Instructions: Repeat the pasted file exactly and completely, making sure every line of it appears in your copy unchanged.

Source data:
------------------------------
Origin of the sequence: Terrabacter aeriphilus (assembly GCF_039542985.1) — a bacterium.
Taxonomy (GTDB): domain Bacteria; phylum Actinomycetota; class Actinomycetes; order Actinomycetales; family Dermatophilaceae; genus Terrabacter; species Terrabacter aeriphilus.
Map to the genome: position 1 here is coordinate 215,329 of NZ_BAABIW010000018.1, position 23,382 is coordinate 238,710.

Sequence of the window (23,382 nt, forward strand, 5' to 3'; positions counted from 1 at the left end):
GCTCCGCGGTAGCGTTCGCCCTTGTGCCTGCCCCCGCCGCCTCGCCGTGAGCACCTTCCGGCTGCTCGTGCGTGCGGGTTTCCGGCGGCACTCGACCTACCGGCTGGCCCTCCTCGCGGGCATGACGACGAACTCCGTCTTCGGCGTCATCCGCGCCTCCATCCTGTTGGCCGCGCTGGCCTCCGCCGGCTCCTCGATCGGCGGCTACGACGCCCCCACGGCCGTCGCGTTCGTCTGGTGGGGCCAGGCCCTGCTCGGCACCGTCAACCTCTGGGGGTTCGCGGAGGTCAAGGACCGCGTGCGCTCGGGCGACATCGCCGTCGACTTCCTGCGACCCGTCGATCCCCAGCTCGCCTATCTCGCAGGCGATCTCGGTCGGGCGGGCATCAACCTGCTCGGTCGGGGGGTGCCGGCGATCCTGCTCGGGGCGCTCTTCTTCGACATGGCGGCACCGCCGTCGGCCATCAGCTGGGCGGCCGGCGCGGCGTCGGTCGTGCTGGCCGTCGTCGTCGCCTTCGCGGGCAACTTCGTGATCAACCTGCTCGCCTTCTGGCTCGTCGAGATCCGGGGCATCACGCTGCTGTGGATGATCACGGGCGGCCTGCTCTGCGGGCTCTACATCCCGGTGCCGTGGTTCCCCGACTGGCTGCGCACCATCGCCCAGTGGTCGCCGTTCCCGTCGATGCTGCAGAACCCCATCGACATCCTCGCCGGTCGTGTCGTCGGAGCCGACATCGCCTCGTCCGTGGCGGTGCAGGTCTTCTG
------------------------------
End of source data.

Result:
Origin of the sequence: Terrabacter aeriphilus (assembly GCF_039542985.1) — a bacterium.
Taxonomy (GTDB): domain Bacteria; phylum Actinomycetota; class Actinomycetes; order Actinomycetales; family Dermatophilaceae; genus Terrabacter; species Terrabacter aeriphilus.
Map to the genome: position 1 here is coordinate 215,329 of NZ_BAABIW010000018.1, position 23,382 is coordinate 238,710.

Sequence of the window (23,382 nt, forward strand, 5' to 3'; positions counted from 1 at the left end):
GCTCCGCGGTAGCGTTCGCCCTTGTGCCTGCCCCCGCCGCCTCGCCGTGAGCACCTTCCGGCTGCTCGTGCGTGCGGGTTTCCGGCGGCACTCGACCTACCGGCTGGCCCTCCTCGCGGGCATGACGACGAACTCCGTCTTCGGCGTCATCCGCGCCTCCATCCTGTTGGCCGCGCTGGCCTCCGCCGGCTCCTCGATCGGCGGCTACGACGCCCCCACGGCCGTCGCGTTCGTCTGGTGGGGCCAGGCCCTGCTCGGCACCGTCAACCTCTGGGGGTTCGCGGAGGTCAAGGACCGCGTGCGCTCGGGCGACATCGCCGTCGACTTCCTGCGACCCGTCGATCCCCAGCTCGCCTATCTCGCAGGCGATCTCGGTCGGGCGGGCATCAACCTGCTCGGTCGGGGGGTGCCGGCGATCCTGCTCGGGGCGCTCTTCTTCGACATGGCGGCACCGCCGTCGGCCATCAGCTGGGCGGCCGGCGCGGCGTCGGTCGTGCTGGCCGTCGTCGTCGCCTTCGCGGGCAACTTCGTGATCAACCTGCTCGCCTTCTGGCTCGTCGAGATCCGGGGCATCACGCTGCTGTGGATGATCACGGGCGGCCTGCTCTGCGGGCTCTACATCCCGGTGCCGTGGTTCCCCGACTGGCTGCGCACCATCGCCCAGTGGTCGCCGTTCCCGTCGATGCTGCAGAACCCCATCGACATCCTCGCCGGTCGTGTCGTCGGAGCCGACATCGCCTCGTCCGTGGCGGTGCAGGTCTTCTG